wow! bravo! This also works for Responsive Forms in On Premise, but you don't even need to put the Form Variable inside of a label. Because it loads the form variable outright, that means it'll load the css once the Var has been generated: 



 


some test code to force the body's background color to red:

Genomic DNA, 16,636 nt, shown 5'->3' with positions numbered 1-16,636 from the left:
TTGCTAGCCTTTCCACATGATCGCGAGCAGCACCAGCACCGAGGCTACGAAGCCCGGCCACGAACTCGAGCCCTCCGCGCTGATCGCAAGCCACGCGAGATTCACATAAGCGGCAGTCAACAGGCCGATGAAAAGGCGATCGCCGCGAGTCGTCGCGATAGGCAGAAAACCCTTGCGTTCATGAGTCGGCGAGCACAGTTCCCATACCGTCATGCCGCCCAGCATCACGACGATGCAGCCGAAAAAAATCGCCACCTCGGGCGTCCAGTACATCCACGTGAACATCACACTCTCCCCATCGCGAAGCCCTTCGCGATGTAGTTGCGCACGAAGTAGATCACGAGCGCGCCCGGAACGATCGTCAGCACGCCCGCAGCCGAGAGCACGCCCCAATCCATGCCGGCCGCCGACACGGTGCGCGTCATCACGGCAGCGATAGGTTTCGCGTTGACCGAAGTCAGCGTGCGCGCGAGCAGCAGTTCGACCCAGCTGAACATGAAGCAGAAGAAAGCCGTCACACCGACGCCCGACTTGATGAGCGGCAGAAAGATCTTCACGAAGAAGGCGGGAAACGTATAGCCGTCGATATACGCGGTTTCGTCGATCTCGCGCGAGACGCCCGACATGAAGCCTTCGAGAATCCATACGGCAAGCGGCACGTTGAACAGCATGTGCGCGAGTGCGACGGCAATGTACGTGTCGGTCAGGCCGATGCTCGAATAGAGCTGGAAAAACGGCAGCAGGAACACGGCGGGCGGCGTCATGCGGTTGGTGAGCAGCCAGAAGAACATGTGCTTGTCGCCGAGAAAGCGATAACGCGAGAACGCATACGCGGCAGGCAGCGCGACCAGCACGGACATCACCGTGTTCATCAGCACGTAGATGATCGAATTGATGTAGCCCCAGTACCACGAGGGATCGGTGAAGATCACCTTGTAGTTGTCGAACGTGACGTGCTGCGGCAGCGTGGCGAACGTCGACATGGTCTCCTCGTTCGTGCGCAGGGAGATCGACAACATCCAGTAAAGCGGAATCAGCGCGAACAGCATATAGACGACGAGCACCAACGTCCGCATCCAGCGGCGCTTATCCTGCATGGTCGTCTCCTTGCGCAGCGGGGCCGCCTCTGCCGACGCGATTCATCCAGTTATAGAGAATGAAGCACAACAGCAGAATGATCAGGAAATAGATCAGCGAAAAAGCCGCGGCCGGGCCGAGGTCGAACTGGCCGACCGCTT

"<style>body{background-color:red !important;}</style>"

 


 


Results:



 


Very neat! Thank you! 


 


 


EDIT:


 


PS @jaxkookie could you turn on your Private Messaging in your profile settings for me? I'd like to ask you some questions if you don't mind



 

Userlevel 1
Badge +3

thank you, private messages are enabled.